Students at Aristotle Preschool and Kindergarten are exploring various simple science concepts. Some of these are simple enough that any parent can do this at home with their child.
Talked about air and how it is a gas that we breathe in.
Properties of gases:
Gas expands and takes up all the available space.
Gas expands when it is heated ( the molecules have more energy and they move around more.)
Gas condenses when it is cooled ( the molecules lose energy and slow down.)
Take a empty water bottle and put a balloon Over the bottle opening. Put the bottle in a bowl filled with ice And water. Observe what happened to the balloon. Next take the balloon and bottle and place it in a pot of boiling water. Observe what happened to the balloon.
Repeat experiments over again and again. You should notice that the balloon deflates in the cold water and expands in the hot water.
Explanation: The gas in the balloon expands when placed in the hot water. The heat from the water causes the molecules in the gas to gain energy and they move around more and expand. When placed in the cold water in the molecule slow down, lose energy and condense causing the balloon to deflate.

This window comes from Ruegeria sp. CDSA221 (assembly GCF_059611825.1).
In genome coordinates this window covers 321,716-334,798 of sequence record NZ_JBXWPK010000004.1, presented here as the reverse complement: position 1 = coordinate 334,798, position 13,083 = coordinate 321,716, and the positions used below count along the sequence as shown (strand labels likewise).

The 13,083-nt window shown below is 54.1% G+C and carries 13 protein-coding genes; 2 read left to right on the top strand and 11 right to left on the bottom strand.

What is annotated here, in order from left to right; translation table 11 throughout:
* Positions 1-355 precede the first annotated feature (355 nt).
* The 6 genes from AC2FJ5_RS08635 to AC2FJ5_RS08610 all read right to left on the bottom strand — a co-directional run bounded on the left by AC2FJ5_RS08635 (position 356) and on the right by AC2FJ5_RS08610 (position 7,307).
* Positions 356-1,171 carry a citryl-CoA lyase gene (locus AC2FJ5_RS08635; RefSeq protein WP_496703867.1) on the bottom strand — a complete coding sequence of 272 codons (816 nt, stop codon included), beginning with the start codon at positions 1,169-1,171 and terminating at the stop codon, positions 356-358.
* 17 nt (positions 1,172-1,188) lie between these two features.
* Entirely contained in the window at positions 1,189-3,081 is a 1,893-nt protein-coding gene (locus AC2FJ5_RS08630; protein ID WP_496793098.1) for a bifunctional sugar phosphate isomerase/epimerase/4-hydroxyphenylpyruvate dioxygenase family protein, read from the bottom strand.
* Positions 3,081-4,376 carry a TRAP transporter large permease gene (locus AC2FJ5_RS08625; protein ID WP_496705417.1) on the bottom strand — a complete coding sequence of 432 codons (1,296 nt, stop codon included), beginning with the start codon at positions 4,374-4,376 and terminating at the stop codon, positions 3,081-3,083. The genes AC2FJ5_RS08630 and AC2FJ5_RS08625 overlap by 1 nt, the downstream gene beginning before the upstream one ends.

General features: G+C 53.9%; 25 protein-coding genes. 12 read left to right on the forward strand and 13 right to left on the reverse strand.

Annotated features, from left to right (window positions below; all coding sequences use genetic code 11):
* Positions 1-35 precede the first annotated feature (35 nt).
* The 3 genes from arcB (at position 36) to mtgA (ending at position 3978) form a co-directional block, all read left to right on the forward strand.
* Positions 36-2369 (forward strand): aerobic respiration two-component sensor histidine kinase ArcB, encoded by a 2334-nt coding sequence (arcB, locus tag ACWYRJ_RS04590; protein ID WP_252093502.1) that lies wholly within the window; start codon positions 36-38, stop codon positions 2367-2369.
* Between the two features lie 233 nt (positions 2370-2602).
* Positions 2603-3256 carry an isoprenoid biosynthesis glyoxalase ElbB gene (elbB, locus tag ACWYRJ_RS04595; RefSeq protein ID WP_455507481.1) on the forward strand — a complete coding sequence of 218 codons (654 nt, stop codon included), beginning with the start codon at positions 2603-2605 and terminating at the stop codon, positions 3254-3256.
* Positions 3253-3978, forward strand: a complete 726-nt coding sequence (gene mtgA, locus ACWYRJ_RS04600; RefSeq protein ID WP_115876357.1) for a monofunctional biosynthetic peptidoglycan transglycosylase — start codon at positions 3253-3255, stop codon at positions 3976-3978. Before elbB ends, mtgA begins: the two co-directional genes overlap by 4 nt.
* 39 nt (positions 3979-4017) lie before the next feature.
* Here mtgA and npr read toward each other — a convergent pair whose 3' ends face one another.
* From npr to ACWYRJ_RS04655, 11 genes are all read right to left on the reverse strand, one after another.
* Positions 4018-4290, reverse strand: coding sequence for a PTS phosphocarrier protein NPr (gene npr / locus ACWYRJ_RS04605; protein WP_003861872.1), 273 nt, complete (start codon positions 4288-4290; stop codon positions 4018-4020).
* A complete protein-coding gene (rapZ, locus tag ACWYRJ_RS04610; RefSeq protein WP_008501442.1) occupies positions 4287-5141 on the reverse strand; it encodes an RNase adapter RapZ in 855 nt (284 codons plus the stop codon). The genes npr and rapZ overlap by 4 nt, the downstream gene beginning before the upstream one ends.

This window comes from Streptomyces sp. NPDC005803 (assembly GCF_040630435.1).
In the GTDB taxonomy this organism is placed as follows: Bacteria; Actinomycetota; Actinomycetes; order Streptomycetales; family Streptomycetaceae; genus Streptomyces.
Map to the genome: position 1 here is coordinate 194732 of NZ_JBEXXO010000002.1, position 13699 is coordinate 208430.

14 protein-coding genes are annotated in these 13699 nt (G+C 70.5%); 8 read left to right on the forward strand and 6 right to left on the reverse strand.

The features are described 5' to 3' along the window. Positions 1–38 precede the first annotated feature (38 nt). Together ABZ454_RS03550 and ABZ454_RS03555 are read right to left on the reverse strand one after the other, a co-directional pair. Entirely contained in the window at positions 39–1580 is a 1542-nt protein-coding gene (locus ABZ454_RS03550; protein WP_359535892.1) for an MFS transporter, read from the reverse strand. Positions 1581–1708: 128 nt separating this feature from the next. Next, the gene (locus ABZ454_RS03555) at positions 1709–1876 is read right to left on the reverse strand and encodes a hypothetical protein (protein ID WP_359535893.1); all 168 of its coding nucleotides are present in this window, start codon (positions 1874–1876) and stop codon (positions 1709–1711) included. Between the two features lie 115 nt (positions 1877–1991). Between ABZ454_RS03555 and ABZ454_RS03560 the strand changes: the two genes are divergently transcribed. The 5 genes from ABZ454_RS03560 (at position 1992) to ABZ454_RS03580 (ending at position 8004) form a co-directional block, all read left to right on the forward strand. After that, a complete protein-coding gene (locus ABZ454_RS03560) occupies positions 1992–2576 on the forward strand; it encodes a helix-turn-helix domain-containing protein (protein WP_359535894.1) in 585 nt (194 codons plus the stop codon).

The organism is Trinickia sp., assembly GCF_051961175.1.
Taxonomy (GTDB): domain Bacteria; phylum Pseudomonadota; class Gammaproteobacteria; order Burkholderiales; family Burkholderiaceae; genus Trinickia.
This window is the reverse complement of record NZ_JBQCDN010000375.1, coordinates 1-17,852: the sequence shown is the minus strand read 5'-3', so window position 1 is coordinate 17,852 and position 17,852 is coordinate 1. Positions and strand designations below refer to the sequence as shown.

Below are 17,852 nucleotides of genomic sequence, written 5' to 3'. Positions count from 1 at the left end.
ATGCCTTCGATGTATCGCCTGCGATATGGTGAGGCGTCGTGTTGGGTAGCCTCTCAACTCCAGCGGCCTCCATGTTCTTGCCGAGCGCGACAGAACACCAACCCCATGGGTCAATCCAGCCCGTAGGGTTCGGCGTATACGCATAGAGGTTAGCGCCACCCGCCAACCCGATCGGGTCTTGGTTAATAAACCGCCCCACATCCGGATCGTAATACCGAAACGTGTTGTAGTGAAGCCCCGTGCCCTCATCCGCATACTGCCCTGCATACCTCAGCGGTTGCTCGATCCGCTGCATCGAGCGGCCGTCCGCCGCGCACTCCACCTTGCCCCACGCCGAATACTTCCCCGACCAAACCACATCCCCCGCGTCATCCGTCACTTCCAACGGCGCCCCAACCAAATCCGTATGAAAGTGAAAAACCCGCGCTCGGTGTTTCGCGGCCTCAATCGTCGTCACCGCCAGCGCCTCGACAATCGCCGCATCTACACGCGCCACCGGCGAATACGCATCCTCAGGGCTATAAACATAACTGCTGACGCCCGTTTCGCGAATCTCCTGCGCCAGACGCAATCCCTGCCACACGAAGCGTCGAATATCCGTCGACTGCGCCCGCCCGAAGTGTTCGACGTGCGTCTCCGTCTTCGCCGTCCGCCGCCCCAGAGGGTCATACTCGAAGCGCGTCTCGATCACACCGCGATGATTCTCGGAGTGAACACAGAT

With a funnel pour 1/2 tablespoon of baking soda into 9 inch. Balloon. Next Pour half cup of vinegar into an empty water bottle. Place the balloon over the opening and lift up balloon so baking soda falls into the vinegar.
The balloon inflates. The chemical reaction between the baking soda and vinegar produces carbon dioxide gas which inflates the balloon.
To demonstrate the presence of carbon dioxide gas in soda
One round nine-inch balloon
One small bottle of carbonated soda
Put a teaspoon of salt in the balloon. Cover the mouth of the soda bottle with the balloon. Pick up the balloon so the salt will go into the soda. Watch and observe what happens. It is a good idea to put the soda on some newspaper. This can get messy!
The salt releases carbon dioxide from the soda, making the balloon inflate. Many carbon dioxide bubbles form on each grain of salt (nucleation sites) resulting in the soda foaming up. The soda goes back down into the bottle, but the balloon stays inflated due to the carbon dioxide gas.
By Areti, Community Contributor
Source: Chicago Tribune - http://goo.gl/8JiWT